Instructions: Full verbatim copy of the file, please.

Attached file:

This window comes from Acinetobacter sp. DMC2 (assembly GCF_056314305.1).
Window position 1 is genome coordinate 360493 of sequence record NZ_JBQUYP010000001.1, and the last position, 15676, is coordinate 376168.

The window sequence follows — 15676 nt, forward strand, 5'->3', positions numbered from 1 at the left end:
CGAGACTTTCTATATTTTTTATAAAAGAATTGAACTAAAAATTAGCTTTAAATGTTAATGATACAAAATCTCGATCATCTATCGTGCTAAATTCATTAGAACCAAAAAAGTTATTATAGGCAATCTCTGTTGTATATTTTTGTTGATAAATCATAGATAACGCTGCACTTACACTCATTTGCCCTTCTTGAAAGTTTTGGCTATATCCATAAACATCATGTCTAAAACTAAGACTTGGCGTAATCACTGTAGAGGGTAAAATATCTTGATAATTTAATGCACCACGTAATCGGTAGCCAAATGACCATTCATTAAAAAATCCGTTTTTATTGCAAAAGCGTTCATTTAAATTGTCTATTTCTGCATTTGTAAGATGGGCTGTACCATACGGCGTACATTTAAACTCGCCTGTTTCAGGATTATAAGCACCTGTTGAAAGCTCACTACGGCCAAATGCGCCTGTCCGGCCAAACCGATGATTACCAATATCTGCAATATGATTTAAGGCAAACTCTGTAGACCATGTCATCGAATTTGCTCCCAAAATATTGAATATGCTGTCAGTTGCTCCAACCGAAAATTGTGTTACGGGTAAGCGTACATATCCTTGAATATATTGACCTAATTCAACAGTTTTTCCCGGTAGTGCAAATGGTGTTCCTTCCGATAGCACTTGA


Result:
This window comes from Acinetobacter sp. DMC2 (assembly GCF_056314305.1).
Window position 1 is genome coordinate 360493 of sequence record NZ_JBQUYP010000001.1, and the last position, 15676, is coordinate 376168.

The window sequence follows — 15676 nt, forward strand, 5'->3', positions numbered from 1 at the left end:
CGAGACTTTCTATATTTTTTATAAAAGAATTGAACTAAAAATTAGCTTTAAATGTTAATGATACAAAATCTCGATCATCTATCGTGCTAAATTCATTAGAACCAAAAAAGTTATTATAGGCAATCTCTGTTGTATATTTTTGTTGATAAATCATAGATAACGCTGCACTTACACTCATTTGCCCTTCTTGAAAGTTTTGGCTATATCCATAAACATCATGTCTAAAACTAAGACTTGGCGTAATCACTGTAGAGGGTAAAATATCTTGATAATTTAATGCACCACGTAATCGGTAGCCAAATGACCATTCATTAAAAAATCCGTTTTTATTGCAAAAGCGTTCATTTAAATTGTCTATTTCTGCATTTGTAAGATGGGCTGTACCATACGGCGTACATTTAAACTCGCCTGTTTCAGGATTATAAGCACCTGTTGAAAGCTCACTACGGCCAAATGCGCCTGTCCGGCCAAACCGATGATTACCAATATCTGCAATATGATTTAAGGCAAACTCTGTAGACCATGTCATCGAATTTGCTCCCAAAATATTGAATATGCTGTCAGTTGCTCCAACCGAAAATTGTGTTACGGGTAAGCGTACATATCCTTGAATATATTGACCTAATTCAACAGTTTTTCCCGGTAGTGCAAATGGTGTTCCTTCCGATAGCACTTGA